export const todosRef = databaseRef.child("todos")

In contrast to Redux, the Firebase database has something called the Firebase Ref. This is a reference to the data that we want to access from the Firebase database.

The Firebase Ref emits a series of value events, which are Firebase’s way of telling us that it has received some new data from the application.

Ok! So we have connected our React app with the Firebase Project! We are going to use the Firebase’s Realtime database to store the list of todos. We will add a listener to the list of todos so that whenever the list changes, the app will know about the change and fetch the new data from Firebase and display it.

To do this, we have one last thing to take care of on the Redux side of things, and that is called Actions!

Setting Up Actions

Even though our React and Firebase are connected, we still need Firebase to work with Redux, because Redux is handling the local data of our App.

For that we are going to take the Firebase Ref that we have named as todosRef and stick it into an action creator. So whenever the Firebase Ref emits a value event, the Firebase Ref will be turned into an action and sent to the reducers.

Inside the src folder, create a new folder called actions. Inside this folder create a new file named index.js. This file will contain 3 actions — one to add a todo to the list, another to remove it from the list, and the third one to listen for any changes in the list and according fetch the changes to the app.

import {todosRef} from '../firebase'
export const addToDo = newToDo => async dispatch => {
export const completeToDo = completeToDo => async dispatch => {
export const fetchToDos = () => async dispatch => {
  todosRef.on("value", snapshot => {
      type: FETCH_TODOS,
      payload: snapshot.val()

Final Stretch

We are almost done with this app. All that is left to do is build the UI side of things. For that, we will create a new folder named components inside the src folder.

Inside the components folder, create a file named ListItem.js. This file will render each individual ToDo item. Each item will contain a button which when clicked will deem the ToDo as completed and remove it from the list. This is achieved with the help of the completeToDo action that we had created in the actions section of this post. The actions are connected to the component with the help of the connect method of react-redux library.

import React, {Component} from 'react';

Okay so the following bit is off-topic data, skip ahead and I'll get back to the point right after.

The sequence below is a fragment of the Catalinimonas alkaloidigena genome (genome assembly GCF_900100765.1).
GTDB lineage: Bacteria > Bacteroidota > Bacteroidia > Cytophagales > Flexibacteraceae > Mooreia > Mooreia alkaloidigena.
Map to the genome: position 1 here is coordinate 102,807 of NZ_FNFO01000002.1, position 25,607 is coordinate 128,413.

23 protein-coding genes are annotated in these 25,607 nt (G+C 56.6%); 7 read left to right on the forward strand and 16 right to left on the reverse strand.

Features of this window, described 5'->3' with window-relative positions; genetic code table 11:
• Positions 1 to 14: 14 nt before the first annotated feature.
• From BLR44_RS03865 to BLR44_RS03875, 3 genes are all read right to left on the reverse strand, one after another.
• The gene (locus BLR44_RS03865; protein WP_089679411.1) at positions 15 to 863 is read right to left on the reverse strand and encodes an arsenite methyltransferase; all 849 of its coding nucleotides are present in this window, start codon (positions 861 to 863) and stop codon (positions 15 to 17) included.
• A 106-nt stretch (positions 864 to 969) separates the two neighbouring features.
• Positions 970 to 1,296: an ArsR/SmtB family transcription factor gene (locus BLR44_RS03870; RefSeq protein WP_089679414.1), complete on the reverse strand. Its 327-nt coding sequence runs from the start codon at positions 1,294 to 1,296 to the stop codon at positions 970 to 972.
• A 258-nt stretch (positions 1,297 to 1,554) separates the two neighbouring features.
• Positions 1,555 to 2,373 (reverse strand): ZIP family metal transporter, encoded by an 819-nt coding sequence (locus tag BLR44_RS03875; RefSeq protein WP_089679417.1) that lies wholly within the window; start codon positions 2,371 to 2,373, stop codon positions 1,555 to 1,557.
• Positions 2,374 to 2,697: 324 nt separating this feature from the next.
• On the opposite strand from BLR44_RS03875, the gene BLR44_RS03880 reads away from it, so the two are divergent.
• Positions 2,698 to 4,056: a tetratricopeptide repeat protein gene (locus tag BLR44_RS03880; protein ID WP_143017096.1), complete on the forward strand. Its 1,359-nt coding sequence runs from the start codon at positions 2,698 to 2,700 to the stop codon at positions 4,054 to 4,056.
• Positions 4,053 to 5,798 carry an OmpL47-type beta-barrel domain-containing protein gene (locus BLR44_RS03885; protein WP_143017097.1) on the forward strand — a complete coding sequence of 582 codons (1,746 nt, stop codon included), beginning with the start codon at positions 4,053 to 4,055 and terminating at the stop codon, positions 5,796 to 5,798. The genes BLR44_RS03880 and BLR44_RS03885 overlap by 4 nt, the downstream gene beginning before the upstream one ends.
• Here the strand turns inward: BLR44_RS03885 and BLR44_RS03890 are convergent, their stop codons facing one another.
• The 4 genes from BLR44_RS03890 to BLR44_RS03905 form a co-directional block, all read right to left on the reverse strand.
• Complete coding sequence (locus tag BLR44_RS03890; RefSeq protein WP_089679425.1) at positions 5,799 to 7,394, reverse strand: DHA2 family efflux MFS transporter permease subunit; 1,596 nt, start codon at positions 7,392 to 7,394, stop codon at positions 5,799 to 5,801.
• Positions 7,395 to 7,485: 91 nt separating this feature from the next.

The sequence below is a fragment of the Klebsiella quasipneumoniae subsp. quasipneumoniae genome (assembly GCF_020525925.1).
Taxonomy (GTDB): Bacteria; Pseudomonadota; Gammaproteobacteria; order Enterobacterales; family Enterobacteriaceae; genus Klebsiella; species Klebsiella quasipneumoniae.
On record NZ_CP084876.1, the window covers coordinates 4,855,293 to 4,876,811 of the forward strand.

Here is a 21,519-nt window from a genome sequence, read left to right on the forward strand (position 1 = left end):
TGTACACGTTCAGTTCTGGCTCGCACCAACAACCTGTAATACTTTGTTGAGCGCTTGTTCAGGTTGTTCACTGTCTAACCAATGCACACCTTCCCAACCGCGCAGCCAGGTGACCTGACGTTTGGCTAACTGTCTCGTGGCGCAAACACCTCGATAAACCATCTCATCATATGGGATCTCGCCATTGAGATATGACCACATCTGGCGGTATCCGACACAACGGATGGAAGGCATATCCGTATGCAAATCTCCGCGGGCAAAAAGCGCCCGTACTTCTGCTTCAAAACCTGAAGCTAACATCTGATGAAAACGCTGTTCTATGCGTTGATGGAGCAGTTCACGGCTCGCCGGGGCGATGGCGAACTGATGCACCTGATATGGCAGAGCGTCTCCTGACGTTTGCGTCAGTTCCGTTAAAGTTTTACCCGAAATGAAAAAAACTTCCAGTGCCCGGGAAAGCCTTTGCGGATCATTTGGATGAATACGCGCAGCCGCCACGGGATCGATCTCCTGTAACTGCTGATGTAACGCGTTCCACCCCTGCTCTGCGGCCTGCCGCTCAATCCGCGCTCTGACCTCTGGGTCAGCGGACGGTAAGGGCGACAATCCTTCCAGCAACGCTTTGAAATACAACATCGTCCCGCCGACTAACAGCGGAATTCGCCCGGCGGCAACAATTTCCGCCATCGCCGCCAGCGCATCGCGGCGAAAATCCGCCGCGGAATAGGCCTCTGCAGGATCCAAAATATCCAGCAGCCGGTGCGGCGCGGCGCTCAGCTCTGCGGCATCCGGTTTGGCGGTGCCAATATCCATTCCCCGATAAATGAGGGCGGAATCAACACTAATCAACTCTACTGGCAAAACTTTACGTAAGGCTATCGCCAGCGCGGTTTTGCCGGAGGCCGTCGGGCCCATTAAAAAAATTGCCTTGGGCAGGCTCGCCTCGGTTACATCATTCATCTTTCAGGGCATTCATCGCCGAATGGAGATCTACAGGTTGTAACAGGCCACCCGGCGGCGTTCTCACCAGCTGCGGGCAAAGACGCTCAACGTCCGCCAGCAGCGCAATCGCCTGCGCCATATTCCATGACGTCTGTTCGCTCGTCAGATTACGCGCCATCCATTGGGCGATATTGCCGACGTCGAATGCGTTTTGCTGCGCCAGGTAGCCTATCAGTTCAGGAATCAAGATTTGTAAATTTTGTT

import {connect} from 'react-redux';
import {completeTodo} from '../actions';
class ListItem extends Component {
  handleComplete = completeTodo => {
    const {completeTodo} = this.props;
  render() {
    const{todoId, todo} = this.props;
    return (
      <div key="toDoName">
          <span onClick={() => this.handleComplete(todoId
export default connect(null, {completeTodo})(ListItem);

Next, we need to create another file named List.js. This file will contain a form that we will use to create a new Todo. It will appear on the screen when we click on the Add button. This component will trigger the addTodo action when submitting form. And it will listen for changes in database using fetchTodos action. The connect method in this component will take in the mapStateToProp function, which we will use to access the data from the store.

Click here to get the code for the List.js file. (It’s a big one, so I am not showing it here)

Finally, We need to render these components into the src folder’s App.js file as shown below:

import React, {Component} from 'react';
import List from './components/List';
class App extends Component {
  render() {
    return (
export default App;

And our app is complete! After adding some styling, it will look like this:

If you take a look at the Firebase database, you will see that something has changed over there:


In this post, we saw how to create a Redux store with Reducers and attached it to our React App. We also created actions and saw how to trigger them from our React Applications.

Thanks for reading this post. I hope it helped you understand how to use React with Redux and Firebase!

If you had any problems following the code in this post, then check out the entire source code of the app here:

Thanks for reading this long post! I hope it helped you understand JavaScript Algorithms a little better. If you liked this post, then please do give me a few 👏 or a shoutout on Twitter. You are welcome to comment and ask anything!